ON HOW HE FOUND HIS CAMERAMAN

There’s a scene in (Kukunoor’s 2001 film) Bollywood Calling where the actor shows up to the set and there’s no one and finally the cameraman shows up. This guy asks him, ‘Why are you on time?’ and he says, ‘I’m beginning cameraman no? When I get famous, I can also be late.’ This actually happened to me. I went on a Telugu TV set and met this cameraman and he and I were the only two people (there). So he foolishly said, ‘Someday if you shoot your feature, I’ll shoot it for you for free.’ His name’s Ram Prasad and he’s a very well-established Telugu film cameraman now. So I called Prasad and I said, ‘Will you shoot this film?’ and he said, ‘Yeah’. And he being from the industry, gave all his requirements for lights and everything. And I said, ‘Listen, I have this much money. So whatever you can get in this much is plenty, yeah?’

ON THE FILM’S ‘SHAKESPEAREAN’ CLIMAX

The budgeting for the climax was done for those two days. I had rented a marriage hall and every single relative was requested to come on that one pivotal day. So we filled the mandap and if you look at it, it’s only low angles. Because only the front row has about 10 people sitting and then the seats are all empty from the back. And we just went at it. If you see the climax, I was trying to be clever when I said it is Shakespearean, farce-like, but it is just chaos. ‘You sit here, you sit there.’ And things like crossing the line and stuff like that – I wasn’t thinking!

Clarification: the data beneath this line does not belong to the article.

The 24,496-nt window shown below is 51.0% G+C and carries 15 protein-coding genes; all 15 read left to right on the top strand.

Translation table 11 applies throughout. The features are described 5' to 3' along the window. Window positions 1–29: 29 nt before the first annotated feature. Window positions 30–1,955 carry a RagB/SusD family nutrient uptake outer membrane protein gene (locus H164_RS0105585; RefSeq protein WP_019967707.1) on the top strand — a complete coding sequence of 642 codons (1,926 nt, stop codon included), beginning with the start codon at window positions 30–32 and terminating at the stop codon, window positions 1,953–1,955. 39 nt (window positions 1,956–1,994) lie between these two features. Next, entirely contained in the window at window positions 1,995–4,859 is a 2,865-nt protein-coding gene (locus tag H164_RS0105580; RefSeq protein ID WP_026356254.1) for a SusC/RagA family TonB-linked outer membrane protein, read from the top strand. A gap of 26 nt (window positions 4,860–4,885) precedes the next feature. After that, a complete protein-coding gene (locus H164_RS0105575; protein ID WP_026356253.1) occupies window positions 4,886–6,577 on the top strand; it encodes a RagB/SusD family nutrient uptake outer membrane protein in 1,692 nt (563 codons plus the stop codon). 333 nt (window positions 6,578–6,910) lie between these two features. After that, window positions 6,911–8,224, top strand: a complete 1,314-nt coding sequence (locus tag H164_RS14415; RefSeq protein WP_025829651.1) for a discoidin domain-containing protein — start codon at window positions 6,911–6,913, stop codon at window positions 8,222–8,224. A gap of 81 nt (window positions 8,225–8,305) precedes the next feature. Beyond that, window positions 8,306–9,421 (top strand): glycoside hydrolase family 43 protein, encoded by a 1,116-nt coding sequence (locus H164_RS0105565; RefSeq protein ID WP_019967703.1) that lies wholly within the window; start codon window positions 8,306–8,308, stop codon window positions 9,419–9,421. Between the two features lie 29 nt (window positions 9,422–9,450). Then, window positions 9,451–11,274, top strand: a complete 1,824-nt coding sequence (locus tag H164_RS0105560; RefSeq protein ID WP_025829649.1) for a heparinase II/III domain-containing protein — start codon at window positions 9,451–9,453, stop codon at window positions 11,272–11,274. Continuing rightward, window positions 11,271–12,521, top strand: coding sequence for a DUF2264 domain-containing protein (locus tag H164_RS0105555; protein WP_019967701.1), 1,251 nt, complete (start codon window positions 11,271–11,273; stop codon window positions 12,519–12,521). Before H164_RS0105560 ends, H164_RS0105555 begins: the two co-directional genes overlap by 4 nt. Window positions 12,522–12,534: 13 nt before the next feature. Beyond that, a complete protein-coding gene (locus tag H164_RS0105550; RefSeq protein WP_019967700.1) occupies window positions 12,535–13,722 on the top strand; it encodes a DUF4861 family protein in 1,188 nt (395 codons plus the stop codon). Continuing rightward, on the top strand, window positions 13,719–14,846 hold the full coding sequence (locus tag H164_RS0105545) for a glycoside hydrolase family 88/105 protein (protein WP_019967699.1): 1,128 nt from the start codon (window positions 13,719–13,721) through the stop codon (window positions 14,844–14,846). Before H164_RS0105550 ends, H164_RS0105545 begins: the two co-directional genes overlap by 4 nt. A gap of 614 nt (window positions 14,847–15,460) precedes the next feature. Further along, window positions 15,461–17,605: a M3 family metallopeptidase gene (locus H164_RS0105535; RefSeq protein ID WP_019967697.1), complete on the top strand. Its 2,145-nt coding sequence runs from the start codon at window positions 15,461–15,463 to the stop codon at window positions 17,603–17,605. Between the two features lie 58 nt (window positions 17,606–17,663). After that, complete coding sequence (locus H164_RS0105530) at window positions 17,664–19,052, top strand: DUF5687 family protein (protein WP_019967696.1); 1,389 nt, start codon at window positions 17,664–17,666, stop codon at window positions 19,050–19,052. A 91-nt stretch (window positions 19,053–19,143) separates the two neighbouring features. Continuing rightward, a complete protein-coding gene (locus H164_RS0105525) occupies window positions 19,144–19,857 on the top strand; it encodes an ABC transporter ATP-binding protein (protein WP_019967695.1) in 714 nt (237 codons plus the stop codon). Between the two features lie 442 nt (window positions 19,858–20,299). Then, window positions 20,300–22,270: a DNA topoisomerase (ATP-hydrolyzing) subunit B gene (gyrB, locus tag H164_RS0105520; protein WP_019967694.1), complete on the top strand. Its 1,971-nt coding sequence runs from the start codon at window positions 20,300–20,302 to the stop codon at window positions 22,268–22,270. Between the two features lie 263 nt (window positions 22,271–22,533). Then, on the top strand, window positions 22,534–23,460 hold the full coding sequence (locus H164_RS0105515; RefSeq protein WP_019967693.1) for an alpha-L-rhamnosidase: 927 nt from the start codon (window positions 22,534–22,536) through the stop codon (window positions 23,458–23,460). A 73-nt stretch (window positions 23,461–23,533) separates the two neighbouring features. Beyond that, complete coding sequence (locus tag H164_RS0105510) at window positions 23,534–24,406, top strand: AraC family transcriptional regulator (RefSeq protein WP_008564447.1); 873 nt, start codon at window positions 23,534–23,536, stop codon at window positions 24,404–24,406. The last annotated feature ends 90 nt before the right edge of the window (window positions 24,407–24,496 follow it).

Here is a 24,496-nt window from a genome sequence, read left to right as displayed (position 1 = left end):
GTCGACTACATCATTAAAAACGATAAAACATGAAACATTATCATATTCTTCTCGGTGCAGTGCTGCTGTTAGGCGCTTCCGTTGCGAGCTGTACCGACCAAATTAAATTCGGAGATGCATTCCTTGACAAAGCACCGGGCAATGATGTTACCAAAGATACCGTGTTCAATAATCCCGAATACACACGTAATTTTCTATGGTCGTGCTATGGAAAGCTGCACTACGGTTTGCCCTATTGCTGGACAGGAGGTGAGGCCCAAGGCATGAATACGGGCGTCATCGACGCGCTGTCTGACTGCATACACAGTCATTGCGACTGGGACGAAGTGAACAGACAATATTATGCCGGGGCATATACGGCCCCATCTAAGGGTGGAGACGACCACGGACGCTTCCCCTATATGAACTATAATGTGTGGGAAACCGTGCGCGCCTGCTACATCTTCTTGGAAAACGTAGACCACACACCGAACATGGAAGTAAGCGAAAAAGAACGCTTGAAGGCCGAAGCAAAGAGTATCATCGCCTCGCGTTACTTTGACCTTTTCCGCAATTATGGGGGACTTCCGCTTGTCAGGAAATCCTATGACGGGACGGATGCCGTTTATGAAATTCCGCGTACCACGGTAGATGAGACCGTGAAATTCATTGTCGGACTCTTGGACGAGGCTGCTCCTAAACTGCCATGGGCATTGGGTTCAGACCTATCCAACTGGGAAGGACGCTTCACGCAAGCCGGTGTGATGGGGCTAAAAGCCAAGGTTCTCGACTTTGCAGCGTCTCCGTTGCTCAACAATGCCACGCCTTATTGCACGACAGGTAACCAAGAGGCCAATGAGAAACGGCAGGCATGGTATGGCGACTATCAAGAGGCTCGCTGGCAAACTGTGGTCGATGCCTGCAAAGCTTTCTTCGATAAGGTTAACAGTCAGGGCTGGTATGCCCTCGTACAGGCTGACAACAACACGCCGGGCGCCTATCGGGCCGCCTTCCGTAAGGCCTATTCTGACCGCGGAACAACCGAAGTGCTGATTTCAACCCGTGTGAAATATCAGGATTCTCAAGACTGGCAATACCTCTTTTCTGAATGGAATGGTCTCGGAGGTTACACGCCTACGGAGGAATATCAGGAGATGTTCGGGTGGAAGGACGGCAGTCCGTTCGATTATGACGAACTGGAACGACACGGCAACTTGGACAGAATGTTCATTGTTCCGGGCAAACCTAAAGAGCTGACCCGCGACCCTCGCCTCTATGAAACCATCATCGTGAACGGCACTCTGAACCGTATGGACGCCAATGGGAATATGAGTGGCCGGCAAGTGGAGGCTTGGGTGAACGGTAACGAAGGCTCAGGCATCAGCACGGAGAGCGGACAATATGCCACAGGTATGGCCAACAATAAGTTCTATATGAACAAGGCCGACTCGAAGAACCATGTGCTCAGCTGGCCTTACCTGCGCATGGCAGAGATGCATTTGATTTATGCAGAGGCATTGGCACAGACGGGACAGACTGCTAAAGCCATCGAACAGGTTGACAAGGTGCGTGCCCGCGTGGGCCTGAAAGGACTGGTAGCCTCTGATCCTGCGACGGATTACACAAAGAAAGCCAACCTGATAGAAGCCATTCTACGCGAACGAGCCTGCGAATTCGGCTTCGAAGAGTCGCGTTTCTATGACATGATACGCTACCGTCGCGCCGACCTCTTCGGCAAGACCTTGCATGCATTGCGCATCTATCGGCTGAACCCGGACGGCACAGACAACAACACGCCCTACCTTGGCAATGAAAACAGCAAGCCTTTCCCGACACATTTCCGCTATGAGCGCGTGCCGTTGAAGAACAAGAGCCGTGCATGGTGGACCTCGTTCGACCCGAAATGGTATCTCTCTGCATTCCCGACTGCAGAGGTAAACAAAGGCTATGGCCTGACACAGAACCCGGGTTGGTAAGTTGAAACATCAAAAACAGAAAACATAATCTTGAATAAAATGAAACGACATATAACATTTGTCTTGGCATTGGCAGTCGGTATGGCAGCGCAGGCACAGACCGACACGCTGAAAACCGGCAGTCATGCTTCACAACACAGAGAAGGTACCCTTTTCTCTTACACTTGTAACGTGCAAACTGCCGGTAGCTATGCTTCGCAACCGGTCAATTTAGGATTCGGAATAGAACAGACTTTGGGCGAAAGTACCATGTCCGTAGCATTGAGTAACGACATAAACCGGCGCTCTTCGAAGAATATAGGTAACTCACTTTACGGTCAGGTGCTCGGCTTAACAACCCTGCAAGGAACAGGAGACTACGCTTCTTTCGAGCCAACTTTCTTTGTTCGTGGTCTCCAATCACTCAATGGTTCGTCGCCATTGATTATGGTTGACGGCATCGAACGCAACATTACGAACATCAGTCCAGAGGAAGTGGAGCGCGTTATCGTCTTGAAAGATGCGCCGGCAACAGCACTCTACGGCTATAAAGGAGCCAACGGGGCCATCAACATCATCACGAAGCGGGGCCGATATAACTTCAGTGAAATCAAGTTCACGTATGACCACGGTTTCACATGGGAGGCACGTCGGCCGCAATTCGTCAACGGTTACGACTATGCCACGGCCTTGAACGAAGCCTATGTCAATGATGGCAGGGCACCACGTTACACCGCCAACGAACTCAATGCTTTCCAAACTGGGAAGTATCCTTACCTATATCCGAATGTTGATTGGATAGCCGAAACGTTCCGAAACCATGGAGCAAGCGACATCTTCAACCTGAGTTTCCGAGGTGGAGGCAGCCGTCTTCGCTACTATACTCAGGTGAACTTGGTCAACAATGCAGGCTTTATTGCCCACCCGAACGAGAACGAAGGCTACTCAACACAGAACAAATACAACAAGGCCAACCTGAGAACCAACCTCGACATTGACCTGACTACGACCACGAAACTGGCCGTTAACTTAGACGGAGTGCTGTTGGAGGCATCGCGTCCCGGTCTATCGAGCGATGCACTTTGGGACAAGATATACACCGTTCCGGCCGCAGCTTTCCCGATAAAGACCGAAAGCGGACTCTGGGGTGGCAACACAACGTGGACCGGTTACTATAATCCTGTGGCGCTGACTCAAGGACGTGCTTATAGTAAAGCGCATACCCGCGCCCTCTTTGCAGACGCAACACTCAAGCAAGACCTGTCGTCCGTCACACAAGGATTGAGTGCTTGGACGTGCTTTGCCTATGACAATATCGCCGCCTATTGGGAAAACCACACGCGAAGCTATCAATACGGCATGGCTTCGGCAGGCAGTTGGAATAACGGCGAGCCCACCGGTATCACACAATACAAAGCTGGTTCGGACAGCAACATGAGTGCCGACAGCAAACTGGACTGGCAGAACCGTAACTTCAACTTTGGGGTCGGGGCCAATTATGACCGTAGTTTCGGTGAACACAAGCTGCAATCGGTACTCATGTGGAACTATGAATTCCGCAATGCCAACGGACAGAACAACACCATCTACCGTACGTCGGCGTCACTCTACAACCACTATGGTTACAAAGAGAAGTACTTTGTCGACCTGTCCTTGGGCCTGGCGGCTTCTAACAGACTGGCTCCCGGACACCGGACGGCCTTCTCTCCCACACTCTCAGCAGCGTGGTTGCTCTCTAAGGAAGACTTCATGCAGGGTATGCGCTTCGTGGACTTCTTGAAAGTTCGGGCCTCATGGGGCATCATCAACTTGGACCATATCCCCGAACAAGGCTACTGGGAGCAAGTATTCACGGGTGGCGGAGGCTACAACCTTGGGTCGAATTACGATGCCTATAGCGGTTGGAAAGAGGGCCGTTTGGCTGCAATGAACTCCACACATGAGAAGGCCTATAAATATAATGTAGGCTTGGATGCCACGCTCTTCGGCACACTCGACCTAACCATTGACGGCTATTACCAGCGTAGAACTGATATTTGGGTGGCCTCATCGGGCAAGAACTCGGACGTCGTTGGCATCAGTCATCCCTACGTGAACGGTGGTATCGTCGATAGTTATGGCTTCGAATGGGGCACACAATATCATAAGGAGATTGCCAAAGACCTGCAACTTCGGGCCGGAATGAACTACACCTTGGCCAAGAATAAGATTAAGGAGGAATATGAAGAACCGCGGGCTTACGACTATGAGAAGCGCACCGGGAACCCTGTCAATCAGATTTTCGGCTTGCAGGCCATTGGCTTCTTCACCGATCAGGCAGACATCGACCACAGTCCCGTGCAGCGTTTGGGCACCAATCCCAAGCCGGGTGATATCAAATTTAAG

ON THE ICONIC ‘DIL PE MAT LE’ LINE

It almost didn’t make the final cut. So when Udta Punjab created this big furore –  oh censor board, this, that – I was kind of laughing and I said, ‘Get in line.’ Because Hyderabad Blues got 91 cuts. We did the evaluation, we did the review committee, then finally we went to the tribunal. As you know, the tribunal’s like a mini court. So we’re sitting onstage and Mrs. Kutty was representing the censor board and I was on the other side and she said, ‘Oh and this line Dil pe mat le…’ and she took a pause and she said, ‘It’s a reference to masturbation.’ So once the quote-unquote accusation is made, the filmmaker has to defend it and I said, ‘Yes.’ And Justice Lentin laughed and said, ‘Let it go.’ It’s obvious that that is what it is referring to. That came out of a drunk session with my buddies. I think it was in the second or third year of college, I don’t remember. And obviously someone found it clever enough to say. ‘Dil pe mat le’ is a common Hyderabadi phase. The ‘haath mein le’ was the add-on, the innovation. Then our group used it a lot, so it made its way into the script.